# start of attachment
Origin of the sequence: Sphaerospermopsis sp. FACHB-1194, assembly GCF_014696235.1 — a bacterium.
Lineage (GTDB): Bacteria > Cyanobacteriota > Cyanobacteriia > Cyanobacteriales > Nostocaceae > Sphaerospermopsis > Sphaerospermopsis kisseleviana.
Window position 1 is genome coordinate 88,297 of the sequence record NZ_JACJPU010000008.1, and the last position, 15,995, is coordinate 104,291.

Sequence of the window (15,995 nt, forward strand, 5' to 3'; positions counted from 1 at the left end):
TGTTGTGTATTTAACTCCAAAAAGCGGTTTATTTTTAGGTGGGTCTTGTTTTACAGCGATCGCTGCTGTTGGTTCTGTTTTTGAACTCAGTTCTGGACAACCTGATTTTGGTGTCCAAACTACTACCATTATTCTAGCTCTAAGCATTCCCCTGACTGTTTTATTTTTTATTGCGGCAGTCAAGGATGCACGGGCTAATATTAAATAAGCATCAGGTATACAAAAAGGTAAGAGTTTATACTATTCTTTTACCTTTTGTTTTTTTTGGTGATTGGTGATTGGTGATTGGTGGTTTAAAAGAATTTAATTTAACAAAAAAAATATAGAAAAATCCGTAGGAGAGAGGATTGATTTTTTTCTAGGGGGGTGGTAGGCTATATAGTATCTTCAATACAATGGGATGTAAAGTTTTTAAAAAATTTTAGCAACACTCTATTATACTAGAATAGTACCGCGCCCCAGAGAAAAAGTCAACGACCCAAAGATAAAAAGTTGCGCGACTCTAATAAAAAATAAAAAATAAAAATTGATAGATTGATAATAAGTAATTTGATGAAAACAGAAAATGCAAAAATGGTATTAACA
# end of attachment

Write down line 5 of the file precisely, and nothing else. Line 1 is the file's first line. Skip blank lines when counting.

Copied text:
TGTTGTGTATTTAACTCCAAAAAGCGGTTTATTTTTAGGTGGGTCTTGTTTTACAGCGATCGCTGCTGTTGGTTCTGTTTTTGAACTCAGTTCTGGACAACCTGATTTTGGTGTCCAAACTACTACCATTATTCTAGCTCTAAGCATTCCCCTGACTGTTTTATTTTTTATTGCGGCAGTCAAGGATGCACGGGCTAATATTAAATAAGCATCAGGTATACAAAAAGGTAAGAGTTTATACTATTCTTTTACCTTTTGTTTTTTTTGGTGATTGGTGATTGGTGATTGGTGGTTTAAAAGAATTTAATTTAACAAAAAAAATATAGAAAAATCCGTAGGAGAGAGGATTGATTTTTTTCTAGGGGGGTGGTAGGCTATATAGTATCTTCAATACAATGGGATGTAAAGTTTTTAAAAAATTTTAGCAACACTCTATTATACTAGAATAGTACCGCGCCCCAGAGAAAAAGTCAACGACCCAAAGATAAAAAGTTGCGCGACTCTAATAAAAAATAAAAAATAAAAATTGATAGATTGATAATAAGTAATTTGATGAAAACAGAAAATGCAAAAATGGTATTAACA